While regulations on personal data diverge widely between countries, it is nonetheless possible to identify three main models based on their distinctive features: one model based on open transfers and processing of data, a second model based on conditional transfers and processing, and third a model based on limited transfers and processing. These three data models have become a reference for many other countries when defining their rules on the cross-border transfer and domestic processing of personal data. The study reviews their main characteristics and systematically identifies for 116 countries worldwide to which model they adhere for the two components of data regulation (i.e. cross-border transfers and domestic processing of data). In a second step, using gravity analysis, the study estimates whether countries sharing the same data model exhibit higher or lower digital services trade compared to countries with different regulatory data models. The results show that sharing the open data model for cross-border data transfers is positively associated with trade in digital services, while sharing the conditional model for domestic data processing is also positively correlated with trade in digital services. Country-pairs sharing the limited model, instead, exhibit a double whammy: they show negative trade correlations throughout the two components of data regulation. Robustness checks control for restrictions in digital services, the quality of digital infrastructure, as well as for the use of alternative data sources.
  • Thumbnail Image
    Publication
    Small Area Estimation of Non-Monetary Poverty with Geospatial Data
    (World Bank, Washington, DC, 2020-09) Masaki, Takaaki ; Newhouse, David ; Silwal, Ani Rudra ; Bedada, Adane ; Engstrom, Ryan
    This paper uses data from Sri Lanka and Tanzania to evaluate the benefits of combining household surveys with geographically comprehensive geospatial indicators to generate small area estimates of non-monetary poverty. The preferred estimates are generated by utilizing subarea-level geospatial indicators in a household-level empirical best predictor mixed model with a normalized welfare measure. Mean squared errors are estimated using a parametric bootstrap procedure. The resulting estimates are highly correlated with non-monetary poverty calculated from the full census in both countries, and the gain in precision is comparable to increasing the size of the sample by a factor of three in Sri Lanka and five in Tanzania. The empirical best predictor model moderately underestimates uncertainty, but coverage rates are similar to standard survey-based estimates that assume independent outcomes across clusters. A variety of checks, including adding noise to the welfare measure and model-based and design-based simulations, confirm that the main results are robust. The results demonstrate that combining household survey data with subarea-level geospatial indicators can greatly increase the precision of survey estimates of non-monetary poverty at comparatively low cost.
  • Thumbnail Image
    Publication
    icio: Economic Analysis with Inter-Country Input-Output Tables in Stata
    (World Bank, Washington, DC, 2020-02) Belotti, Federico ; Borin, Alessandro ; Mancini, Michele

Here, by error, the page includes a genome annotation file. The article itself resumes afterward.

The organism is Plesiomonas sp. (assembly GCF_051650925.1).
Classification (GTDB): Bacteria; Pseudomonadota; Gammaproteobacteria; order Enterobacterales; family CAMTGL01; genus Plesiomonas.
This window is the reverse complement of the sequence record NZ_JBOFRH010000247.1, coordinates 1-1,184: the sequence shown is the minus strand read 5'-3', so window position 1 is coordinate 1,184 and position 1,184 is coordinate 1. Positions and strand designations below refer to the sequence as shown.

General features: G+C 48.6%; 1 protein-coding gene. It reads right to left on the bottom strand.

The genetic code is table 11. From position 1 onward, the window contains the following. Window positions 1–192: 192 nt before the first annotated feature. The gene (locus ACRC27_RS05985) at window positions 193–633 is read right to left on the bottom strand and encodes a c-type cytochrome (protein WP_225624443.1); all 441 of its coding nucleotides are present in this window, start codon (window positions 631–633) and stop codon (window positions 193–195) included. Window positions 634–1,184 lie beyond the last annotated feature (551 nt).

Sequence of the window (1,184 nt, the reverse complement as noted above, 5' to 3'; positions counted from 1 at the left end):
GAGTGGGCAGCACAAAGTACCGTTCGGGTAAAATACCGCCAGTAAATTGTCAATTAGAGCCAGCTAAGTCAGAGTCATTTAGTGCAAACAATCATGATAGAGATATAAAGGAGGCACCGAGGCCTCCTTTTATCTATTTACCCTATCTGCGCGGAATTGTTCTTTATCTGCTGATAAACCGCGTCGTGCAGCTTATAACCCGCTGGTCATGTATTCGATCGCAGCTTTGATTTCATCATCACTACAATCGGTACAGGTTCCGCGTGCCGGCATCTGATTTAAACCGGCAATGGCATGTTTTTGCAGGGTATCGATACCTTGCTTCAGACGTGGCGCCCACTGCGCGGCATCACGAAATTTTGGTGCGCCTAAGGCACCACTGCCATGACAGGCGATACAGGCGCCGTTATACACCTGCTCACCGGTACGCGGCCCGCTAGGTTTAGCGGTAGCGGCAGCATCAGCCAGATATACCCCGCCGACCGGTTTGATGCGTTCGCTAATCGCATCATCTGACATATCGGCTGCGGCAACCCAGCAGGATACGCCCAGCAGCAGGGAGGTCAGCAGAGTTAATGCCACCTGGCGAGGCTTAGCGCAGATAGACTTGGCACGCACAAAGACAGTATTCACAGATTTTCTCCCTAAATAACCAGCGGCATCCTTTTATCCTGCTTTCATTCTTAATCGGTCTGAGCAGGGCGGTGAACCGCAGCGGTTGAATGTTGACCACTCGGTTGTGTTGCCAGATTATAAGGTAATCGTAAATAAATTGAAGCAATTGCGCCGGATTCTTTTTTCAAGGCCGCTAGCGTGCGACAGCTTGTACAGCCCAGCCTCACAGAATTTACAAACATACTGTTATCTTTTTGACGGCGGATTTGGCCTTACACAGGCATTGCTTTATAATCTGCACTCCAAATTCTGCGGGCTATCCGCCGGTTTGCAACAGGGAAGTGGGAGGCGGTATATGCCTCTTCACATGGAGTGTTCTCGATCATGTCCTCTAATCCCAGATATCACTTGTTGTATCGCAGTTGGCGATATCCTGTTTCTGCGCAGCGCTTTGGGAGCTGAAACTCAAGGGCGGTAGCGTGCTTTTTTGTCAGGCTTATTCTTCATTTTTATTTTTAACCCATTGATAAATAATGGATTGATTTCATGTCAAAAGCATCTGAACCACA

Several new statistical tools and analytical frameworks have been developed recently to measure countries' and sectors' involvement in global value chains. Such wealth of methodologies reflects that different empirical questions call for distinct accounting methods, along with different levels of aggregation of trade flows. This paper is a companion to the conceptual framework presented in Borin and Mancini (2019). The paper describes a new Stata module, icio, that allows the user to construct the most appropriate measure for given empirical questions on trade in value-added and participation in global value chains of countries and sectors. By exploiting inter-country input-output tables, icio provides decompositions of aggregate, bilateral, and sectoral exports and imports according to the source and destination of their value-added content. As different measures are suited to address distinct economic questions, icio is designed to be flexible also in this respect.
  • Thumbnail Image
    Publication
    Conceptual Aspects of Global Value Chains
    (World Bank, Washington, DC, 2020-01) Antras, Pol
    The paper offers an overview of some key conceptual aspects associated with the rise of global value chains (GVCs). It outlines a series of alternative interpretations and definitions of what the rise of GVCs entails, and it traces the implications of these alternative conceptualizations for the measurement of the phenomenon, as well as for elucidating the key determinants and implications of GVC participation, both at the country level and at the firm level. In the process, the paper offers some speculative thoughts about the future of GVCs in light of the advent of an array of new technologies.
  • Thumbnail Image
    Publication
    Trade, Global Value Chains and GDP Co-Movement: An Empirical Investigation
    (World Bank, Washington, DC, 2019-12) de Soyres, Francois ; Gaillard, Alexandre
    This paper provides up-to-date characterization of the association between trade and GDP comovement -- also called the trade comovement slope -- for 150 countries from 1962 to 2011. The paper shows that trade is significantly linked to more GDP correlation, either directly through bilateral trade, or indirectly when two countries trade with similar partners. This trade network effect is strong for countries in all income groups and provides an additional channel through which GDP fluctuations propagate through trade linkages. It also shows that countries of all income groups become more synchronized with high income countries when the content of their trade is more tilted towards inputs as opposed to final goods. Related to this point, the paper also uncovers a strong link between the stickiness of trade relationships and the extent to which countries experience synchronized GDP comovement. The results are robust to a wide range of different measures, to the inclusion of many fixed effects, changes in the sectoral composition of GDP, financial controls capturing crosscountry investments as well as bilateral financial claims.
  • Thumbnail Image
    Publication
    Inflation Dynamics and Global Value Chains
    (World Bank, Washington, DC, 2019-12) de Soyres, Francois ; Franco, Sebastian
    The global economy has witnessed a decline in inflation and an increase in inflation synchronization since the early 1980s. This paper investigates the relationship between inflation synchronization and trade integration, and documents the strong link between inflation co-movement and Global Value Chain (GVC) participation. Using 35 years and both gross and value-added trade flows, evidence shows that an increase in production linkages, as proxied by trade in intermediate inputs, is strongly associated with higher inflation correlation. Moreover, backward GVC participation is associated with an increase in bilateral inflation co-movement while forward participation is linked with a higher correlation between domestic and worldwide inflation. The paper also finds evidence of the effect of trade integration in decreasing inflation levels.